Advice on Supporting Your Grieving Parent

For those of us with elderly parents, supporting them through the loss of a spouse, family member, and close friend is an inevitable part of life. Your parent has supported you, comforted you, and guided you throughout your life, but that doesn’t mean they’ll never need support from you, especially when they lose someone close to them.

Everyone grieves differently, and there is no one-size-fits-all approach to supporting your grieving parent. It’s especially difficult when your parent loses their spouse, because that means you are also dealing with the loss of a parent or a stepparent and must manage your own grief while still supporting your surviving parent. However, there are things you can do to help them during this difficult time.

Make it clear you’re available to listen, but don’t pressure them to share their feelings

Grieving is a process, and everyone goes at their own pace. Some parents might feel eager to talk about the person they’ve lost by sharing memories, fun times, and stories from the past, while others need some time to themselves to process their loss. You can be there for your parent by letting them know you’re available to listen if they want to share, but don’t force them.

Help them with tasks around the house

When you’re grieving, even the smallest task like taking out the trash can feel like an insurmountable obstacle. It’s very easy to fall behind on things like cleaning, laundry, dishes, cooking, grocery shopping, and other everyday tasks. Helping around the house will give them some much-needed relief while they grieve.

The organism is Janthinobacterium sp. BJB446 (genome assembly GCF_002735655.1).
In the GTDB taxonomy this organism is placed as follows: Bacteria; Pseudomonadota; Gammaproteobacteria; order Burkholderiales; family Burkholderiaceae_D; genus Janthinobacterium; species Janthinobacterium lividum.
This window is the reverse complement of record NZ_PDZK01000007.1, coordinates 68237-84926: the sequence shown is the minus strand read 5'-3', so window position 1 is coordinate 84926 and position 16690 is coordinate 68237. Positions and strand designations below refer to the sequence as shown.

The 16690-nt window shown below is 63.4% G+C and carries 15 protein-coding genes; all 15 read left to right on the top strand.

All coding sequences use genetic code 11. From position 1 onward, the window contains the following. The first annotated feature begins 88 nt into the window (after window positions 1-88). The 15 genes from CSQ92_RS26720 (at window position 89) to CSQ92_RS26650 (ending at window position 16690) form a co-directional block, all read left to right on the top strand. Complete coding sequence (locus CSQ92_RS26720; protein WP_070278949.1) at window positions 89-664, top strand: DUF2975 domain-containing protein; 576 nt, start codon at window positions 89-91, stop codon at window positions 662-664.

Ask them if they want to celebrate special dates or anniversaries

If your parent has lost their spouse, perhaps they still want to commemorate their wedding anniversary or their birthday. It can seem small, but remembering the good times and honoring special dates like birthdays can be healing to those who have lost someone special.

Help them adhere to whatever their routine was before their loss

When your parent is grieving, you can’t expect things to return to normal right away. But as time passes you can encourage them to return to their routine, which may include things like going for a morning walk or meeting friends for coffee. Routines often provide a sense of comfort and can help your parent move on after a loss.

If your parent has lost their spouse, this is understandably a sad and difficult time for your family, especially if the deceased had a hand in caring for the survivor. Now that you’re the sole caregiver, you may feel overwhelmed. Your parent may need a level of care and support that you’re unable to provide, especially if they have any medical issues. You deserve to know that your parent can access specialists who can meet their needs, respect their independence, and be there for them when you can’t.

If you’ve considered assisted living for your parent but are unsure if it’s the right choice, we encourage you to call us and speak with a member of our team. We provide around-the-clock care and practice a dignity-centered approach, ensuring our residents have the best quality of life possible.

Learn more about hospice care in South Jersey

We understand that considering hospice care for your aging parent can be a difficult and complicated decision. To learn more about UMC’s hospice care in South Jersey, please contact us today. We look forward to speaking with you.